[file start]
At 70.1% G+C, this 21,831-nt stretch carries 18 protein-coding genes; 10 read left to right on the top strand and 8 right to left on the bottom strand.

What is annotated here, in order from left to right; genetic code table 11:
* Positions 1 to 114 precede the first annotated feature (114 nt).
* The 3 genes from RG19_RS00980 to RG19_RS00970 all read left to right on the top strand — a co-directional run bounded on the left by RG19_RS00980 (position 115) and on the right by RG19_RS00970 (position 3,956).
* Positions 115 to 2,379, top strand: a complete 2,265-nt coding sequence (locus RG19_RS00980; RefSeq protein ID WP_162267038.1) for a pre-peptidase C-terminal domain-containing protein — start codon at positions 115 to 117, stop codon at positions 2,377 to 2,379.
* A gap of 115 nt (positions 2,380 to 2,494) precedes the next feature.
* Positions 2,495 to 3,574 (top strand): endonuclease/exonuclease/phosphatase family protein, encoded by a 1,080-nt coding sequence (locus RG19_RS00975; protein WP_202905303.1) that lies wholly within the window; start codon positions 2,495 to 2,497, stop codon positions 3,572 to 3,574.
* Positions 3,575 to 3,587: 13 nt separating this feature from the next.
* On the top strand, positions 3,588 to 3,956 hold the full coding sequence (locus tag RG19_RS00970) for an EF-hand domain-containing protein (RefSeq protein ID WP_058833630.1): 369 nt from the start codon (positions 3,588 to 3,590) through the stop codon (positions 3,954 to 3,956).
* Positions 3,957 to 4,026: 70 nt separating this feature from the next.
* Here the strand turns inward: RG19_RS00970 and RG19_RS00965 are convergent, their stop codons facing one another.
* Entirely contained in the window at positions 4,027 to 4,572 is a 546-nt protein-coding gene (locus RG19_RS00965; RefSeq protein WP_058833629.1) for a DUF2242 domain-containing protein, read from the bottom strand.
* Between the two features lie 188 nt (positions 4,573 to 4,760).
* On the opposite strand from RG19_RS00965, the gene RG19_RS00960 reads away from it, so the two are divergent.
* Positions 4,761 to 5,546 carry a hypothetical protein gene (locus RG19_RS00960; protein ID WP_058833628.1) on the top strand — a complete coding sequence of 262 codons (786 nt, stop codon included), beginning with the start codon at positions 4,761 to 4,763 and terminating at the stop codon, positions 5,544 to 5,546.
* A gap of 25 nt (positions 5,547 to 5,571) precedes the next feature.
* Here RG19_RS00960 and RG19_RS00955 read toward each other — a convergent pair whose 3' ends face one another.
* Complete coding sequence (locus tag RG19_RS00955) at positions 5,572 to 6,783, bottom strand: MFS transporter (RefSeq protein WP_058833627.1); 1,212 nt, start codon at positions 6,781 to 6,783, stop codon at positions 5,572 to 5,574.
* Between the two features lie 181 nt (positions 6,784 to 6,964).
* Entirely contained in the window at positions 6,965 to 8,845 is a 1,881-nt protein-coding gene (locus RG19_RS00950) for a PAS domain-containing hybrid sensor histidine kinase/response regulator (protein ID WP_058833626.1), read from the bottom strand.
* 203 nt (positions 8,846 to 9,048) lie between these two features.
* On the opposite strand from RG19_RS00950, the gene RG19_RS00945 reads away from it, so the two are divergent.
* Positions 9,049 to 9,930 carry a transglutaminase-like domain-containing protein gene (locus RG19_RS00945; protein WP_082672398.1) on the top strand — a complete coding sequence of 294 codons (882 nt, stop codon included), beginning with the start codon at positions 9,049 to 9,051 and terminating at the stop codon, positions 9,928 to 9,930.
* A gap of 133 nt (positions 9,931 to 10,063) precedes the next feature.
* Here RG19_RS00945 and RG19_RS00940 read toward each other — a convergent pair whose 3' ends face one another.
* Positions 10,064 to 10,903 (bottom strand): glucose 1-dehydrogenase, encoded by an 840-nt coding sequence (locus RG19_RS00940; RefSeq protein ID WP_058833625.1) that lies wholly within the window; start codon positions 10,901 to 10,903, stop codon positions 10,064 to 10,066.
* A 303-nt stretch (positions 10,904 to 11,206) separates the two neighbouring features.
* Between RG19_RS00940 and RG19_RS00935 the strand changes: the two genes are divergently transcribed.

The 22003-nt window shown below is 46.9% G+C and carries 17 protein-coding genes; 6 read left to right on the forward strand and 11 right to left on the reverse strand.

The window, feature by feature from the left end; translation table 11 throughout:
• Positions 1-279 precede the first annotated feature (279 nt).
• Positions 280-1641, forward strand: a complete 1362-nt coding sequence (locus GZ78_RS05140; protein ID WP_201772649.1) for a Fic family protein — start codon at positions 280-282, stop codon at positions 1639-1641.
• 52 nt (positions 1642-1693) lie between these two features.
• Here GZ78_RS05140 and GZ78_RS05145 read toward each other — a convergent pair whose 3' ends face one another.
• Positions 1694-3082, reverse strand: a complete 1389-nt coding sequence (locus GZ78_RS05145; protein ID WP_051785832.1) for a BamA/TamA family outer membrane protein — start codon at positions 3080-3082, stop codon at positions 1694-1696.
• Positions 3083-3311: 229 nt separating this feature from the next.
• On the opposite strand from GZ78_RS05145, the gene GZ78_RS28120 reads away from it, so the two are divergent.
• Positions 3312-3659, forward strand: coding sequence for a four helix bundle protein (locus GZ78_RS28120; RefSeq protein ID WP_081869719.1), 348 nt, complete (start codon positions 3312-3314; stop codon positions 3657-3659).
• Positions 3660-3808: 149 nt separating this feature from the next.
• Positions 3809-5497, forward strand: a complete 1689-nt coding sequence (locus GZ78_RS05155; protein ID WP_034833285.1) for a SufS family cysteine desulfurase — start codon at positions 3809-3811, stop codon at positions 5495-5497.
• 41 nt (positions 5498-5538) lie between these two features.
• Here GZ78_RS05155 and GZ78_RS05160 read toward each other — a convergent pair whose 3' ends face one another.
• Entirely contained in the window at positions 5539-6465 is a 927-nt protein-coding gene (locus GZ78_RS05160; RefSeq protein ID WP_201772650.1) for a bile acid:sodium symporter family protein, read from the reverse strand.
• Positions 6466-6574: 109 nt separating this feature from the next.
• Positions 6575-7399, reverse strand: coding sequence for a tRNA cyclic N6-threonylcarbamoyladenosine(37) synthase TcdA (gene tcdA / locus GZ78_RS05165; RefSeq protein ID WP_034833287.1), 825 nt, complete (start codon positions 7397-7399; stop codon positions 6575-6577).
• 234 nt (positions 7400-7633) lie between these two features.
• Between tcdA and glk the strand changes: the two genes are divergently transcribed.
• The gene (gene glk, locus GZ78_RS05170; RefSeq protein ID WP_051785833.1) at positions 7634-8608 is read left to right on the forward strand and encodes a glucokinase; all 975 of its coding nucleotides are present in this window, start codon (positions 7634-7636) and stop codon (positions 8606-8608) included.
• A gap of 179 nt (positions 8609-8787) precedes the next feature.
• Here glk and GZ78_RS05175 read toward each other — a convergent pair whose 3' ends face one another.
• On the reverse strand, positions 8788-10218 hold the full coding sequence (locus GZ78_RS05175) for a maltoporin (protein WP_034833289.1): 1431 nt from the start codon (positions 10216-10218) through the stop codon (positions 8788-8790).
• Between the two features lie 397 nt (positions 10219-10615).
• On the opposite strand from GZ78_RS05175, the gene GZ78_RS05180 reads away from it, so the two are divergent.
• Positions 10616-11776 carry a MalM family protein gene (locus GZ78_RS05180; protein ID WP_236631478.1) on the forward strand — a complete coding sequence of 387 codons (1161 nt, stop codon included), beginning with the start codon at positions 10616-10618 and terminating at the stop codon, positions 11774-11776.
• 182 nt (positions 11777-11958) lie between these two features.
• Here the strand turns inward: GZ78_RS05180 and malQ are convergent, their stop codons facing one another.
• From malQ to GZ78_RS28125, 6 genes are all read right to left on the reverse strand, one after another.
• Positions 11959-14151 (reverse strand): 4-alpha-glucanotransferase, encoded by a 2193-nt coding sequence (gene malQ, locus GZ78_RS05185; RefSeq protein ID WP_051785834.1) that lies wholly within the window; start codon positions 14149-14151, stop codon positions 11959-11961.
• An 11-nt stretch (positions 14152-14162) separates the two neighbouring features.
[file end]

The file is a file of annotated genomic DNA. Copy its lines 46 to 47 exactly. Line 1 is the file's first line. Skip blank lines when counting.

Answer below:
• 234 nt (positions 7400-7633) lie between these two features.
• Between tcdA and glk the strand changes: the two genes are divergently transcribed.